Sun damaged carpet - who's responsible?

The sun can fade carpet, as well as curtains, blinds and other household inclusions.

Gradual changes that happen with ageing, such as unavoidable sun damage, are generally considered to be fair wear and tear.

These changes can sometimes be hard to notice, but if a tenant sees that carpet in the rental property has been sun-damaged, it's a good idea for them to mention it to their lessor/agent, so they can consider what action may be required immediately or in the future.

Also, lessors/agents can also look out for any changes to the state of the carpet during their general routine inspections. Timeframes apply regarding rules for entry.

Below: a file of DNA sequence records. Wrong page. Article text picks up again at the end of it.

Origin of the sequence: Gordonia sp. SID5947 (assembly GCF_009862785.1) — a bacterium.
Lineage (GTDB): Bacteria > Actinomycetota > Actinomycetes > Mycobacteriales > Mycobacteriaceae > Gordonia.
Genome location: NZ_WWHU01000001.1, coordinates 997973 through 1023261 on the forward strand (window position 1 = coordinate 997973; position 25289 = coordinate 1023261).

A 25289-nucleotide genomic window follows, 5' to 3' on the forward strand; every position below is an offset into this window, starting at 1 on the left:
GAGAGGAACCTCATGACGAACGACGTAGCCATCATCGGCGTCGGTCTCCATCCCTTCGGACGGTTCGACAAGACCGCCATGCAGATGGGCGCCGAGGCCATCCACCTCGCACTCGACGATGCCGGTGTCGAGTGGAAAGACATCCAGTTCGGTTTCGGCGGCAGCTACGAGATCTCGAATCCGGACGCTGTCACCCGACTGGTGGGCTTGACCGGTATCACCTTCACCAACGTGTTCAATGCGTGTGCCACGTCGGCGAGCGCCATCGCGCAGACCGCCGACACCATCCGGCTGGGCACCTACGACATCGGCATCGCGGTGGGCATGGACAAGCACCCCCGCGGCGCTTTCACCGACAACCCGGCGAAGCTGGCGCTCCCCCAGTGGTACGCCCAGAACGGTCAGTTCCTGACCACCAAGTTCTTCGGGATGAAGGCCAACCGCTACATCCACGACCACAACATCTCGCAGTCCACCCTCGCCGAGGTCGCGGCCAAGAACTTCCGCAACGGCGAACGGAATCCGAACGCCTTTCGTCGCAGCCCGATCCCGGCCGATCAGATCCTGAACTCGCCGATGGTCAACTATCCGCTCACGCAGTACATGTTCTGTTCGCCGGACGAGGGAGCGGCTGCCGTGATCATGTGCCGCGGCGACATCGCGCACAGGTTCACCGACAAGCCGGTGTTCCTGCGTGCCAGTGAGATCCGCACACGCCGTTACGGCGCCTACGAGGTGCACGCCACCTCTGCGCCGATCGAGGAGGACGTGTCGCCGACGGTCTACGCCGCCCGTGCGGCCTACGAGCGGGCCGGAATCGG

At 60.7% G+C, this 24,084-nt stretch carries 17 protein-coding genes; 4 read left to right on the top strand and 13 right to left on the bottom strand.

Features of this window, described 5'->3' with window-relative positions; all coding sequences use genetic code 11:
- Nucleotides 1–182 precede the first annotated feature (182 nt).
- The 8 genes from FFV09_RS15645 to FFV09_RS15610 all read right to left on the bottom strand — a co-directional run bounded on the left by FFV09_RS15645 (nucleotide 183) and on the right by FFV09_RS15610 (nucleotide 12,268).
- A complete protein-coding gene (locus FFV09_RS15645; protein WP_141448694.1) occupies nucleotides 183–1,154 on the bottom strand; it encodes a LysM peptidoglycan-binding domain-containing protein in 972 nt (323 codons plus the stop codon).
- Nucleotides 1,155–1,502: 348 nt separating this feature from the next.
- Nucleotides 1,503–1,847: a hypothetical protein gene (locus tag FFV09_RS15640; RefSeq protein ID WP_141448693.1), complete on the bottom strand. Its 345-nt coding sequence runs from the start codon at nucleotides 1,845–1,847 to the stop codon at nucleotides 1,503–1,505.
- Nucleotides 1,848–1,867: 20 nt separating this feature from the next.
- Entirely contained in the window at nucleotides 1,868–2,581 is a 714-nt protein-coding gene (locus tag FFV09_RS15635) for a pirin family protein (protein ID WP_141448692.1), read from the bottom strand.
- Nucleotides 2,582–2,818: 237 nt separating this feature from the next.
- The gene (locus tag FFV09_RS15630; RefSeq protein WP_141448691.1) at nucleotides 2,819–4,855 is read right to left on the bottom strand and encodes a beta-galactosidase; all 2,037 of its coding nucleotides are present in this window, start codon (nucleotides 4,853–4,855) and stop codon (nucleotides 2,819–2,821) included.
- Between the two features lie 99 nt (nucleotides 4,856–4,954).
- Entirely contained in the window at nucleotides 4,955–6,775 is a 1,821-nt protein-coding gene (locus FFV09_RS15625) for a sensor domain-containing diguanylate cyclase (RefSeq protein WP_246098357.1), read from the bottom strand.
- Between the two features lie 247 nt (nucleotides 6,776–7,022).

Look out for any changes to the state of the carpet during general routine inspections

The best way to avoid a dispute about carpet at the end of a tenancy is to make a note of the condition of the carpet at the start of the tenancy on the Entry condition report (Form 1a or 1b).

It's a good idea to take photos to confirm any comments made on the form.

At the end of a tenancy, tenants are obliged to leave the property and inclusions in the same state as they were at the start, apart from fair wear and tear.

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